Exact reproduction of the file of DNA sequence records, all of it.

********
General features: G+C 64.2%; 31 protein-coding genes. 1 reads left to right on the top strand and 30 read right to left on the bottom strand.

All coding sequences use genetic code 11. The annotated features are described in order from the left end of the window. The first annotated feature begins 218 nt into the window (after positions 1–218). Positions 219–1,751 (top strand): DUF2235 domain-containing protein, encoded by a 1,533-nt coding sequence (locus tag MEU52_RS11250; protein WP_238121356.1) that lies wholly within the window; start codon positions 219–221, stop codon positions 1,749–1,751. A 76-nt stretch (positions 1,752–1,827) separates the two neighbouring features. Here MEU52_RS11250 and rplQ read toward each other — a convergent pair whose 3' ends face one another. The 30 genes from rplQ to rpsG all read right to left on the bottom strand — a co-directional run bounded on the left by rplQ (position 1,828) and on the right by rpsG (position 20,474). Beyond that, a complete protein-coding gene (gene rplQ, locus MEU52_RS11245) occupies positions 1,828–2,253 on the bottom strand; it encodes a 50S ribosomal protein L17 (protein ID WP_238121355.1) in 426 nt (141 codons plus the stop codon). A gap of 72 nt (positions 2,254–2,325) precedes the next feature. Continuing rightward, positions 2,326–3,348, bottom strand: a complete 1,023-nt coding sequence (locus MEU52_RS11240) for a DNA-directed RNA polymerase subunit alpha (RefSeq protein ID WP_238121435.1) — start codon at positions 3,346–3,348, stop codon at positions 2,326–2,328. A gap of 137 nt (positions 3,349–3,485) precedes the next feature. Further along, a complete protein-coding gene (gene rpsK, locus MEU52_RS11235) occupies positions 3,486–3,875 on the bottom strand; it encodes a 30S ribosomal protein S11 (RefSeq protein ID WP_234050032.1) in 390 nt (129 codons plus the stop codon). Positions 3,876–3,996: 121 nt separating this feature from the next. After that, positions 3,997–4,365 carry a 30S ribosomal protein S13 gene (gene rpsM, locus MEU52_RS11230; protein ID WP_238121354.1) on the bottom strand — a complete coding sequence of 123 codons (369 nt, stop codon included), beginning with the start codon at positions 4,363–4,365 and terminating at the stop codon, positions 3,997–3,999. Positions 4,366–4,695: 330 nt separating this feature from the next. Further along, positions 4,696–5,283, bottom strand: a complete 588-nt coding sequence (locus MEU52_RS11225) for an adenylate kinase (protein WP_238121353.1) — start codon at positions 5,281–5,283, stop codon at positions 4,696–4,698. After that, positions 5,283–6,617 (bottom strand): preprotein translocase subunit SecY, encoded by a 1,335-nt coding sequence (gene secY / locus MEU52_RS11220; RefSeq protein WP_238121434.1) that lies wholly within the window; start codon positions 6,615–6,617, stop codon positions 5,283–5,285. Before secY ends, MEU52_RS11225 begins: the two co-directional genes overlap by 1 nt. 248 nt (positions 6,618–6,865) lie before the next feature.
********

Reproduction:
General features: G+C 64.2%; 31 protein-coding genes. 1 reads left to right on the top strand and 30 read right to left on the bottom strand.

All coding sequences use genetic code 11. The annotated features are described in order from the left end of the window. The first annotated feature begins 218 nt into the window (after positions 1–218). Positions 219–1,751 (top strand): DUF2235 domain-containing protein, encoded by a 1,533-nt coding sequence (locus tag MEU52_RS11250; protein WP_238121356.1) that lies wholly within the window; start codon positions 219–221, stop codon positions 1,749–1,751. A 76-nt stretch (positions 1,752–1,827) separates the two neighbouring features. Here MEU52_RS11250 and rplQ read toward each other — a convergent pair whose 3' ends face one another. The 30 genes from rplQ to rpsG all read right to left on the bottom strand — a co-directional run bounded on the left by rplQ (position 1,828) and on the right by rpsG (position 20,474). Beyond that, a complete protein-coding gene (gene rplQ, locus MEU52_RS11245) occupies positions 1,828–2,253 on the bottom strand; it encodes a 50S ribosomal protein L17 (protein ID WP_238121355.1) in 426 nt (141 codons plus the stop codon). A gap of 72 nt (positions 2,254–2,325) precedes the next feature. Continuing rightward, positions 2,326–3,348, bottom strand: a complete 1,023-nt coding sequence (locus MEU52_RS11240) for a DNA-directed RNA polymerase subunit alpha (RefSeq protein ID WP_238121435.1) — start codon at positions 3,346–3,348, stop codon at positions 2,326–2,328. A gap of 137 nt (positions 3,349–3,485) precedes the next feature. Further along, a complete protein-coding gene (gene rpsK, locus MEU52_RS11235) occupies positions 3,486–3,875 on the bottom strand; it encodes a 30S ribosomal protein S11 (RefSeq protein ID WP_234050032.1) in 390 nt (129 codons plus the stop codon). Positions 3,876–3,996: 121 nt separating this feature from the next. After that, positions 3,997–4,365 carry a 30S ribosomal protein S13 gene (gene rpsM, locus MEU52_RS11230; protein ID WP_238121354.1) on the bottom strand — a complete coding sequence of 123 codons (369 nt, stop codon included), beginning with the start codon at positions 4,363–4,365 and terminating at the stop codon, positions 3,997–3,999. Positions 4,366–4,695: 330 nt separating this feature from the next. Further along, positions 4,696–5,283, bottom strand: a complete 588-nt coding sequence (locus MEU52_RS11225) for an adenylate kinase (protein WP_238121353.1) — start codon at positions 5,281–5,283, stop codon at positions 4,696–4,698. After that, positions 5,283–6,617 (bottom strand): preprotein translocase subunit SecY, encoded by a 1,335-nt coding sequence (gene secY / locus MEU52_RS11220; RefSeq protein WP_238121434.1) that lies wholly within the window; start codon positions 6,615–6,617, stop codon positions 5,283–5,285. Before secY ends, MEU52_RS11225 begins: the two co-directional genes overlap by 1 nt. 248 nt (positions 6,618–6,865) lie before the next feature.